Footage posted online shows anti-vaccination Michael Chavez berating parents, some of whom carry babies, arriving at Drag Queen Story Hour UK, an event where books promoting compassion and inclusion are read to children. Chavez goes on to falsely accuse Sab Samuel, who was acting as Aida H. Dee’s transvestite that day, of pedophilia. CNN reached out to Chavez for comment; he did not answer.
When protesters unfurled a banner reading “Welcome Groomers” outside the library, two women who pretended to be patrons disrupted a reading inside the building, calling Samuel an “adult entertainer” as they scared parents and children in the process, according to Samuel. . According to Samuel, at least one mother cried after the incident.
The term “groomer” is a homophobic stereotype used to misrepresent queer people and their supporters as child molesters.
At the end of the session, Samuel walked out of the library under police protection as demonstrators showered insults on him.
“It’s the same hate (as in the US) but in a different context… the same disgust, the same homophobia and transphobia,” Samuel, founder of Drag Queen Story Hour UK, told CNN.
According to Tim Squirrell, an expert on online extremism and director of communications at the Institute for Strategic Dialogue (ISD) think tank, extremist groups in the UK are now feeling emboldened amid “the wider opposition to (queer) identities that exist in society.”
“Even people who are quite progressive in their beliefs and policies have become quite radical.[in their opposition to] this thing that worries me very, very much, not least because of the actual risk of having queer people in public, but in the US we have seen that it is connected to a much broader attempt to abolish LGBT rights,” he told CNN.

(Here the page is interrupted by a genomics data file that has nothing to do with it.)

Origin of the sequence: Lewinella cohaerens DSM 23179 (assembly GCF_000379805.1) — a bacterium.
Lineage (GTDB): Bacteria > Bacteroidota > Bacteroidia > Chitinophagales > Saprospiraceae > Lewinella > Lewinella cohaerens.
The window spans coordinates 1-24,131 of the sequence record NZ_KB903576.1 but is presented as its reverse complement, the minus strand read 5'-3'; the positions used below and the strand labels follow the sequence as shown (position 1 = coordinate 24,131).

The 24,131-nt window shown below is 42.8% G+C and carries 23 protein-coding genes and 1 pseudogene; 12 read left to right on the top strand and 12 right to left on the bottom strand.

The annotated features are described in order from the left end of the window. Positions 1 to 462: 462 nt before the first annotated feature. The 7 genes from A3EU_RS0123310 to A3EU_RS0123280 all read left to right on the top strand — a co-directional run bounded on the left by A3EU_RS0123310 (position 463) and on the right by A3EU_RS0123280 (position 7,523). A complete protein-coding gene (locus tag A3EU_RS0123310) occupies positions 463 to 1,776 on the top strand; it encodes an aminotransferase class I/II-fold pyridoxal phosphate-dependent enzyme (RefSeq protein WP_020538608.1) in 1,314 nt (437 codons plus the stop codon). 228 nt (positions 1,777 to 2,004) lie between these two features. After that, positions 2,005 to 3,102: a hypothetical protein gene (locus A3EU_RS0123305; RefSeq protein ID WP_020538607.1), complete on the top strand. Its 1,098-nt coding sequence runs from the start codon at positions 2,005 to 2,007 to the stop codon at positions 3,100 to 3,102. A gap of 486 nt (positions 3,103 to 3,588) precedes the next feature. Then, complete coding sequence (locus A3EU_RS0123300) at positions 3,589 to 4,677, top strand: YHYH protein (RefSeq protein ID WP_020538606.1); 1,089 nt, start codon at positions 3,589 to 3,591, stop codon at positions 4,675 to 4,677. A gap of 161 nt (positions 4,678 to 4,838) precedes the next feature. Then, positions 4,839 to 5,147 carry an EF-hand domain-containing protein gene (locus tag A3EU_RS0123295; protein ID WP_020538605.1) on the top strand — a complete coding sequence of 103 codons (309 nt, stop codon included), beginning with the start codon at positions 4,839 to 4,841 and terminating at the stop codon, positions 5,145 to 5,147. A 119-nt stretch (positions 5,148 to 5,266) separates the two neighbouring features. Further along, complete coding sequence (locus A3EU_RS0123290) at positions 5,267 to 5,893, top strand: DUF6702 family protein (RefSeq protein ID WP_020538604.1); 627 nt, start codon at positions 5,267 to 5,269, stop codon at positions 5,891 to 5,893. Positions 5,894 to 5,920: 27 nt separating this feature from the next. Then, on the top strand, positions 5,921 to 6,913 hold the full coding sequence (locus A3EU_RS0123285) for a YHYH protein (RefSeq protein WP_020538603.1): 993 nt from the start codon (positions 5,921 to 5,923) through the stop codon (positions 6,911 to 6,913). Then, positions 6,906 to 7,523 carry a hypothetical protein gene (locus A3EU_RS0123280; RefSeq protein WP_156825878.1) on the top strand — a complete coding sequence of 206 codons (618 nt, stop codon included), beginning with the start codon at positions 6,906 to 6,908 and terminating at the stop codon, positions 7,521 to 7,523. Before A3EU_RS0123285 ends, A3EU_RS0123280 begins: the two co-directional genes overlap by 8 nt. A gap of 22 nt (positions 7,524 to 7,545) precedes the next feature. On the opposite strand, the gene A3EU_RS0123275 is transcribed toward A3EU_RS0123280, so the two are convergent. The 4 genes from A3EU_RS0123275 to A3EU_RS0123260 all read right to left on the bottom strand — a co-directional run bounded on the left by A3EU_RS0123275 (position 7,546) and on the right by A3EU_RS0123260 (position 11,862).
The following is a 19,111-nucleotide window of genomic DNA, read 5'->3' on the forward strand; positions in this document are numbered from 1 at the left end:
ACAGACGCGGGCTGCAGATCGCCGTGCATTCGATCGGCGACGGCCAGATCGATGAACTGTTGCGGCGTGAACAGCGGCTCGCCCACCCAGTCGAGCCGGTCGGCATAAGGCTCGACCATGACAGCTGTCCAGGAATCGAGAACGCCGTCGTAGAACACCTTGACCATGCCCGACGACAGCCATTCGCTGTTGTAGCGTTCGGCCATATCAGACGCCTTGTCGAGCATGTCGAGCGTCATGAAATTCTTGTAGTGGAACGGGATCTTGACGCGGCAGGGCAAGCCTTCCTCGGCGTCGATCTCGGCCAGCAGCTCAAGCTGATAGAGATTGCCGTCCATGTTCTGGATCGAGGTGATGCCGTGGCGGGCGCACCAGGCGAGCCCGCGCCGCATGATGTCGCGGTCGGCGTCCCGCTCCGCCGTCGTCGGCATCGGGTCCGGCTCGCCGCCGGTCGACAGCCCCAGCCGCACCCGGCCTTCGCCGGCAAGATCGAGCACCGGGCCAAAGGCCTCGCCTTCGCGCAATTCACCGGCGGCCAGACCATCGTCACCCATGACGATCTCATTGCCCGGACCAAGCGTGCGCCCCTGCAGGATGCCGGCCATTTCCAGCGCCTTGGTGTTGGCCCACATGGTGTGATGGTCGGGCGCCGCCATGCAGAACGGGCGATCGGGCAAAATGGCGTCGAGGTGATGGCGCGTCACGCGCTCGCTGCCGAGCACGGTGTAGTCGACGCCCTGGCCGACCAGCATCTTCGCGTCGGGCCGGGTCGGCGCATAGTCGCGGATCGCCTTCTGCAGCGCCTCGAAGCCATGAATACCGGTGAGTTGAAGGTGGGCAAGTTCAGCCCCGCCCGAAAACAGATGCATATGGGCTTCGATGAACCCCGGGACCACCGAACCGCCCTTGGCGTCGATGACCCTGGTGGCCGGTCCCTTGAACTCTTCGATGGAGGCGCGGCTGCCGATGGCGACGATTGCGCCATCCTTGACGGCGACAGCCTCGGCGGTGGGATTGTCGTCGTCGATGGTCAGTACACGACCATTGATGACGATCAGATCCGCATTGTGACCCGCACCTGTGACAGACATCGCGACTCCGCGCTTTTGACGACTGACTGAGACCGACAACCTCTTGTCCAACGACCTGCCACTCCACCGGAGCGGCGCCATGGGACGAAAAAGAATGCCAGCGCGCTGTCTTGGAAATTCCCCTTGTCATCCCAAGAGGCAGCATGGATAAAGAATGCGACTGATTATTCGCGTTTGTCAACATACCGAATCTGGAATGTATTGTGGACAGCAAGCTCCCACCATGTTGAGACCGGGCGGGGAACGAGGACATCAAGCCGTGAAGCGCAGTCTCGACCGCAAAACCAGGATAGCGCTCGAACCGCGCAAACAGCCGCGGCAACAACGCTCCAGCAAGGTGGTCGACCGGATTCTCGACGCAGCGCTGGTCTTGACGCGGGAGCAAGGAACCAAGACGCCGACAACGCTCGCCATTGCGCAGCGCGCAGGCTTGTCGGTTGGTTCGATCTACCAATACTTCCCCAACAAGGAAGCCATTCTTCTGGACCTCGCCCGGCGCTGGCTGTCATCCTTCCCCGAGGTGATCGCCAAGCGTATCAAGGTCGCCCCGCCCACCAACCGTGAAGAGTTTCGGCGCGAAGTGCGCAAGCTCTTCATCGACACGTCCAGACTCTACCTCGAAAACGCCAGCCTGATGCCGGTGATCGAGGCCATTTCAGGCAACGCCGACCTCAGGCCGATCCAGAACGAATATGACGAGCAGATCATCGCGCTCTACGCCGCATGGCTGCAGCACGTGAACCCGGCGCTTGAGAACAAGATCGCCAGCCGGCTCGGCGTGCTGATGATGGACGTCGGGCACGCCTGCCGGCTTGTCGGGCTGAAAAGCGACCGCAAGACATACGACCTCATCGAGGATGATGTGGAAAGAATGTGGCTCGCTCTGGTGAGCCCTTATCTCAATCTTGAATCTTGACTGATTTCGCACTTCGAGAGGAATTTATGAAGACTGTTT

In the British Conservative leadership contest, challengers are delivering anti-transgender rhetoric and promising policies that will hinder transgender rights.
Trans people could potentially be excluded from plans to ban conversion therapy in the UK, while some religious and other anti-trans groups are campaigning against the teaching of what they call “gender ideology” or information about the existence of transgender and non-binary identities in school.
Transvestites have also been targeted by some feminists, who criticize them for what they perceive as derisive depictions of women and for being overly sexualized.
Samuel said it was this that inspired him to quit his job in marketing and found Drag Queen Story Hour UK three years ago. He said he wanted to give children a variety of role models that he didn’t have as a child. But he says death threats soon followed, with Samuel saying that in 2020, he and his boyfriend moved home because anti-LGBTQ trolls “knew where I live.”
He said last week’s incident pushed him to the brink.
Speaking to CNN, Samuel vociferously denied allegations that children attending his show are sexually abused. According to him, what he does is a public good.